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This is what happens to old folkies......I started out jotting down words and chords on a napkin at the 1963 Newport Folk Festival. Then, a scant forty years or so pass, and I'm jotting down stuff on a website. Like the old saw, the more things change, the more they stay the same. These days I'm back to my roots in the Finger Lakes of New York State, a place as beautiful as anywhere on earth. I've lived in many wonderful places across this spectacular land of ours, from the New England coast to the Florida panhandle, and from south Texas to Hawaii and Colorado, I've enjoyed the unique gifts that each spot offers. For the past several years my home was eastern North Carolina, a beguiling place of sandy beaches and lovely people. I feel very fortunate to have made great friends there and I visit as often as I can.

My work history is about as diverse as the geography of the places I've called home. My first job was helping my Uncle Frank on the family farm in Waterloo, NY where I grew up. During those ivy covered college days at Saint Lawrence University I began learning to play guitar, a process that continues unabated to this day. During college years, I worked at Cayuga Lake State Park, however our folk trio The Voyagers was actually paid to entertain on weekends. Thus my private view of myself as a natural born folk singer was officially validated.

After graduation from college, I thumbed my nose at the "draft" and joined the Navy to become an officer and Naval Aviator. I navigated the arduous flight training pipeline and proudly gained my wings of gold. As a US Naval Aviator, I got to fly the hot jet fighters of the day, and was actually paid to do it! During flight training, I met a couple of other fledgling pilots who were pickers without portfolio, and we played at a beach bar in Pensacola, and later at a beach bar in South Padre Island on the Texas gulf coast. When I finished my navy hitch, I concluded that a career with the airlines would be just the ticket for me. United Air Lines hired me to fly their machines, so I launched off to their headquarters in Denver filled with new found maturity and resolve, to begin ground school. Fate took a hand however, and adios United, I was unavoidably detained in Aspen for the next four years, skiing and making music.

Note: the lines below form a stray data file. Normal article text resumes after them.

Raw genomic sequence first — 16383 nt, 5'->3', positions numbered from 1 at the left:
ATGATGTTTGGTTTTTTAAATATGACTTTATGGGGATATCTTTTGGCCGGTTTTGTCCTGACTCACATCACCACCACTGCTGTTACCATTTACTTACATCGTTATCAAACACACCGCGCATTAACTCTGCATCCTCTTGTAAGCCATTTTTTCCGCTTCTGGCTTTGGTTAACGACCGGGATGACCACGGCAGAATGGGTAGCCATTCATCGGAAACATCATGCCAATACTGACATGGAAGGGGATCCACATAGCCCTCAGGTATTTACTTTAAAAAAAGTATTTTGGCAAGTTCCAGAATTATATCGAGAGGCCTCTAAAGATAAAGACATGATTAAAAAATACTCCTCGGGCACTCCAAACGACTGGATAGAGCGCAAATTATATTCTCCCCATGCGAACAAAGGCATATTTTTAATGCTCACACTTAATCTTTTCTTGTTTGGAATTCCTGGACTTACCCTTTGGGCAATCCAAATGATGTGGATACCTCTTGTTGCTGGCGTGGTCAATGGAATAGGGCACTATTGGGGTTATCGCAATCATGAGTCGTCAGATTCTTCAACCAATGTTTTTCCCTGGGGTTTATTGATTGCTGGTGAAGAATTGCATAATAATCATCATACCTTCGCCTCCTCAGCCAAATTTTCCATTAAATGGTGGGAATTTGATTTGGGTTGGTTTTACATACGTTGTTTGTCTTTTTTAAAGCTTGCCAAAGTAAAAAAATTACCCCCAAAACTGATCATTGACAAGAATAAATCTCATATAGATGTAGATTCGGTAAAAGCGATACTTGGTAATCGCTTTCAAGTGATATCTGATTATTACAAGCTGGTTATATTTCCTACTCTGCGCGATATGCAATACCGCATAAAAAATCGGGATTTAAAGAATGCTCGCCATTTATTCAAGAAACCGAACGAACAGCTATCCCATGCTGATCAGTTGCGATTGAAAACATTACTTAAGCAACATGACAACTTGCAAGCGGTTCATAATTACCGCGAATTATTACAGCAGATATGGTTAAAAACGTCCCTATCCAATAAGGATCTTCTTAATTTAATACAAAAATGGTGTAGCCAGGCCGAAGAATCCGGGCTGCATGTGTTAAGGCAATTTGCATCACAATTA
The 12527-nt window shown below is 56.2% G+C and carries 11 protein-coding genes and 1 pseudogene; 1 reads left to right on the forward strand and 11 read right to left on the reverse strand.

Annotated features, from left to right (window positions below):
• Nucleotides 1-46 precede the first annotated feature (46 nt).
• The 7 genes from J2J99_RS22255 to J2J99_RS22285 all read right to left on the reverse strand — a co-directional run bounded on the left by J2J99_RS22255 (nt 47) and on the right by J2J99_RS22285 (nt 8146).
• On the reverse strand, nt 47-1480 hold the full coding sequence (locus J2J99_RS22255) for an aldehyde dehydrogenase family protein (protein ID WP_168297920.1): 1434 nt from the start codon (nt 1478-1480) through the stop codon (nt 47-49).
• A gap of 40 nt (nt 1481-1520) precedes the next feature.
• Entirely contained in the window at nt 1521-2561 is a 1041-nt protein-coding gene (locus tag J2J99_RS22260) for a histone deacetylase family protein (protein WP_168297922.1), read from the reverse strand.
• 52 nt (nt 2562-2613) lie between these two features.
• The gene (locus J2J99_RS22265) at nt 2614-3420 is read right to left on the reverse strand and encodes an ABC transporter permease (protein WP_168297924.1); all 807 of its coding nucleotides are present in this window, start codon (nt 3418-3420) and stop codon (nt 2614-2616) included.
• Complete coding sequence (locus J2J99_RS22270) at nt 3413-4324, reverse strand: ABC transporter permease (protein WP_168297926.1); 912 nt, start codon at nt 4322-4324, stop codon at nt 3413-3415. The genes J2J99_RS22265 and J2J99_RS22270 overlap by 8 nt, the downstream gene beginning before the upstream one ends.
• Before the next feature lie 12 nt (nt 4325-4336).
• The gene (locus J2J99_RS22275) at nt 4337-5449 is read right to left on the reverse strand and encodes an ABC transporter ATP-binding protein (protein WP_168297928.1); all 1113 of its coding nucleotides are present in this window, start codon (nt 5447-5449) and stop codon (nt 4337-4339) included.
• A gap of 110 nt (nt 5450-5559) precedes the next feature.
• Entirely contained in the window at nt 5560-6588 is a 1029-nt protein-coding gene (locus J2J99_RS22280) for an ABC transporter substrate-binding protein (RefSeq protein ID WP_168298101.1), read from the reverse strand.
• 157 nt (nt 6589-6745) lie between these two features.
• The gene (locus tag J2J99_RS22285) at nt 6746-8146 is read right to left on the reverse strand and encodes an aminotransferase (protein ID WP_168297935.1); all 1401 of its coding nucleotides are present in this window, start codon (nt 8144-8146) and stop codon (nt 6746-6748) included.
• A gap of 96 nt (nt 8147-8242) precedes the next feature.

Those were wonderful years. I had the privilege and pleasure to play with some of the best musicians I've ever met. I played apres ski in the base lodge at Aspen Highlands when it was still owned by its maverick founder, Whipple Van Ness, "Whip" Jones. The Highlands folk were the best people you could imagine. They encouraged us to expand our little acoustic group, "The Inside Edge" into a band that could entertain the much larger room which they were building. We opened their big new Christian Endeavor Bar with our big new band "Swamproot", and the room was literally packed every day that we played. With John Sommers on five string Banjo, Geoff Morris and Bobby Mason sharing electric lead guitar, Jim "Oak" O'Connor on drums, and me, Jim Clare on electric Bass, Swamproot at the Highlands was the after ski choice for the always discerning Aspen locals, and vacationing visitors alike. A departure from traditional folk to be sure, but the years with Swamproot at the Highlands produced some of my most cherished musical memories.

Life flowed along as it does, and until the nineties, my involvement in music stuff was pretty minimal. Then at a jam in Wilmington, NC, I met Mark Teachey, an extraordinary musician who was looking for someone with similar musical taste to write songs for a planned CD. This chance meeting begat a business partnership composing and recording personalized children's songs. We did all the work in Mark's Windwood Productions studio for our company, StarCatcher Music, which we eventually sold to KidMusic, a very successful firm who markets our songs about Fun Jobs (Imagine Me) and Birthday parties and the Santa Message. Along the way, Mark and I became best friends as well as co-writers. My passion to write and play music is stronger than ever. My hope in putting this website together is that it will expand my musical horizons and my network of musical friends.

Playing folk music in Canandaigua with friends and indulging my passion for songwriting, I find that life so far provides me with a cornucopia of material to hang a song when I hit a dry spell, I have no real excuse other than inertia. 

Some of my musical friends can be found on the web, though of course many are in the witness protection program. I hope you will go to the Links page for a look and a listen to some of the nicest people and best musicians that I know.

Jim Clare


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